(St. Barnasbas Newsletter August 2022)
For from the rising of the sun even unto the going down of the same my name shall be great among the Gentiles; and in every place incense shall be offered unto my name … (Malachi 1:11)
Love it or hate it, savour or choke, incense has been used in worship within the Judaeo-Christian Tradition for over 2500 years, and is still common in many liturgical parishes—including at St. Barnabas! The use of incense in Jewish rituals is set out in the Old Testament, particularly in Exodus 30, as directions given to Moses at the time of the exodus from Egypt. Moreover, we know from extra-biblical sources that its use continued from at least the 7th century B.C., sometimes together with various food offerings, as well as by itself as part of the twice-daily Temple rite and on the Day of Atonement until the destruction of the temple in A.D. 70. In the
Christian era, the use of incense was standardized when Christianity became the established faith of Rome, at the time of Constantine. The Liber Pontificalis of Pope Sylvester (314-355) lists a number of golden censers amongst the inventory of the furnishings of the churches built by Constantine. The first reliably recorded use of incense in Christian rituals was approximately A.D. 385 when it was used as part of the ceremonies of Holy Week at the cave of the Holy Sepulchre. Eventually, the use of incense became a prescribed part of the ritual of the Church. It was chiefly used at the Mass, where, in the Western Church, it was offered at the introit and the reading of the Holy Gospel (except at requiem Masses), and at the offertory and consecration. Another important occasion for the use of incense was the Gospel canticle during the morning and evening hours of the Divine Office.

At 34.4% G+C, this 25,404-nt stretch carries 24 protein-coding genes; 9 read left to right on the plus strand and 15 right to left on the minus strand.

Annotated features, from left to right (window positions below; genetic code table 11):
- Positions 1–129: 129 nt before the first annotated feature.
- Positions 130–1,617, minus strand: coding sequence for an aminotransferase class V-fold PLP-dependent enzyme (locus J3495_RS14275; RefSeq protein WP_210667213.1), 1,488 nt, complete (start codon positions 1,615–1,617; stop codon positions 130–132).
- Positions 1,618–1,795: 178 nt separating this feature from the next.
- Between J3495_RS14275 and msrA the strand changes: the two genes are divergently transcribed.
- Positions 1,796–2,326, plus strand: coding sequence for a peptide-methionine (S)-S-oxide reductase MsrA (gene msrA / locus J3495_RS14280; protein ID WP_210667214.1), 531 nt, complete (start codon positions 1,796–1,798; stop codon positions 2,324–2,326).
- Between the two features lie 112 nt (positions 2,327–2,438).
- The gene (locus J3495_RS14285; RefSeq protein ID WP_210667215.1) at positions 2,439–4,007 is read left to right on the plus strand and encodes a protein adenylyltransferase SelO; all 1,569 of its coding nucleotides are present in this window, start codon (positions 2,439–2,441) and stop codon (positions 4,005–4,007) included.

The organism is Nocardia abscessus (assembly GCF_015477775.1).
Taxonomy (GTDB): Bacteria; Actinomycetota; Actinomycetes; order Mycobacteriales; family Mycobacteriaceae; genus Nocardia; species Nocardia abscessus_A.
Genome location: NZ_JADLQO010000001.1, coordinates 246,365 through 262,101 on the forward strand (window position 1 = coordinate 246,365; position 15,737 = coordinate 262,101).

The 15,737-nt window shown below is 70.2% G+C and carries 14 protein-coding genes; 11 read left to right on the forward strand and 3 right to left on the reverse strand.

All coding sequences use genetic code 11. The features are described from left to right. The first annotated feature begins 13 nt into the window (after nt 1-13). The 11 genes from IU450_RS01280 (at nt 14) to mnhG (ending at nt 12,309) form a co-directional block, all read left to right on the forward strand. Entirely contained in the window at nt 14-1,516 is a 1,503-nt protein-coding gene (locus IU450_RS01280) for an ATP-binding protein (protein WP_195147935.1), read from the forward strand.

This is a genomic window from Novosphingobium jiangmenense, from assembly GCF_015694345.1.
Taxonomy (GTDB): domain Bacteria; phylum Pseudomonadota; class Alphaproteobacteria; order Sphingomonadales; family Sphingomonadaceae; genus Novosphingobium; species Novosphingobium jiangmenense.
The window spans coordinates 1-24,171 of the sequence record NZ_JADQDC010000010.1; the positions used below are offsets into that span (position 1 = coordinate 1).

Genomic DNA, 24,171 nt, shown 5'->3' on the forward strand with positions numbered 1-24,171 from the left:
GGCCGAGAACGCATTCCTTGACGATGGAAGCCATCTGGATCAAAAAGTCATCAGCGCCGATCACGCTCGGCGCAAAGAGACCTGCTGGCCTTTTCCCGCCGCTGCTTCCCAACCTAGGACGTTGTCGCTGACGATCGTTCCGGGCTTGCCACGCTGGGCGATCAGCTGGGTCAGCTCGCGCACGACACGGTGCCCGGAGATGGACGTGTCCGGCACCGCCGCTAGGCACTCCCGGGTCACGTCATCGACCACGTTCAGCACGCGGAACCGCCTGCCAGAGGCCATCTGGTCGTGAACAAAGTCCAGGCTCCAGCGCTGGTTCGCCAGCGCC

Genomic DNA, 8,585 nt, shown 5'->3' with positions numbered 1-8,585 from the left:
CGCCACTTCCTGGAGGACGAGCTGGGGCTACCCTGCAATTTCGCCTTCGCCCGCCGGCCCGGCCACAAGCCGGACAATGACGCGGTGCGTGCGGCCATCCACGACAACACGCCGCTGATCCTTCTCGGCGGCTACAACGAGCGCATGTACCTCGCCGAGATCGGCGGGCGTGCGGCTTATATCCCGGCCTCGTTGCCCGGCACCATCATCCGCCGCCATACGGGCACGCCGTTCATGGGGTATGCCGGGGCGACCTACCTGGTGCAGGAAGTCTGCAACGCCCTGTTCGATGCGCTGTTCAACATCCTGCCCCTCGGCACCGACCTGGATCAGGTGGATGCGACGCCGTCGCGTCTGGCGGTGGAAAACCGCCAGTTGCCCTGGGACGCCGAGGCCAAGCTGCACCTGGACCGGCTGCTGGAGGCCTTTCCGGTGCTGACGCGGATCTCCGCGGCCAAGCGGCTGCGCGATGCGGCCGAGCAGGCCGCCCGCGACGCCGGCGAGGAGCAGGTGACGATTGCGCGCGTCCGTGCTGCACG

But what about it’s use in English Christianity, specifically? Prior to the Reformation, the use of incense in English liturgy was similar to that on the continent. Thus, for example, the rites of Sarum, Hereford, Bangor, and York, all provided for the use of incense at one or more of the entrance rite, the reading of the gospel, and the offertory. In practice, the cost of incense at the time resulted in its rather limited use, which is why little controversial notice was taken of it at the time of the Reformation. Following the